PET-CT is an acronym that stands for Positron Emission Tomography-Computed Tomography. It is a diagnostic imaging approach that combines PET and CT scans.
A PET scan involves the injection of a radioactive tracer (such as a type of glucose) into the body. A PET scanner detects positrons emitted by the tracer. This generates visuals that depict how the tracer is utilized by the body's cells and tissues.
A CT scan, on the other hand, makes comprehensive images of the inside of the body using X-rays. The images can depict the size, form, and location of organs, tissues, and other body structures.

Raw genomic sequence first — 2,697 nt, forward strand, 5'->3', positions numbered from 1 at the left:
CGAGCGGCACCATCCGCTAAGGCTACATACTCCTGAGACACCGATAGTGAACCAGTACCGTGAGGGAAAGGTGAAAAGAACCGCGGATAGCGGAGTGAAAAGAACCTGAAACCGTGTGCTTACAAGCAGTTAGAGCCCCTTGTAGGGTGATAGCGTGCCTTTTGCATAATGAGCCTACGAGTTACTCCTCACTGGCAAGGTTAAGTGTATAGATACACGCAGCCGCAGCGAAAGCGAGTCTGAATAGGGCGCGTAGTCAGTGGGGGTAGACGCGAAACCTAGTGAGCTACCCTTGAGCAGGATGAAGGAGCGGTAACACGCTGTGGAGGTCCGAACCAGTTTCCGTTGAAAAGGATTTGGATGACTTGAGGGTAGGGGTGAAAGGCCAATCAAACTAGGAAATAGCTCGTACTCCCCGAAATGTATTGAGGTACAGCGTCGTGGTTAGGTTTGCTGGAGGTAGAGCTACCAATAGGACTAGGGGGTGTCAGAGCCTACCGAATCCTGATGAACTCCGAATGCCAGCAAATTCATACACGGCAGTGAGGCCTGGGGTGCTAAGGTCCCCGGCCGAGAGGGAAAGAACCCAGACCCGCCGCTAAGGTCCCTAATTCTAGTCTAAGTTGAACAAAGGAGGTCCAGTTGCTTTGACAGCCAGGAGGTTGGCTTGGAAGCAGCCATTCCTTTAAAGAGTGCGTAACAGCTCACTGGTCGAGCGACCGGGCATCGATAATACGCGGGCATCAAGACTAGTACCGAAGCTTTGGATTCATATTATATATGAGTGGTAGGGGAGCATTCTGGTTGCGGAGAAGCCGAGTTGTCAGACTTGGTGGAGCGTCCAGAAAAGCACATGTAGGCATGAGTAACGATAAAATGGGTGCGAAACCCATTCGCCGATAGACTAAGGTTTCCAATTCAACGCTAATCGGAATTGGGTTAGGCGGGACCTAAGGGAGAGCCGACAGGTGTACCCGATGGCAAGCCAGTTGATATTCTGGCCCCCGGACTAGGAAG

PET-CT, which combines these two types of scans, can give more detailed and exact images of the body's organs and tissues than either scan alone. It is most widely used in oncology to diagnose and stage tumors, but it can also be used to diagnose heart disease, neurological diseases, and infections.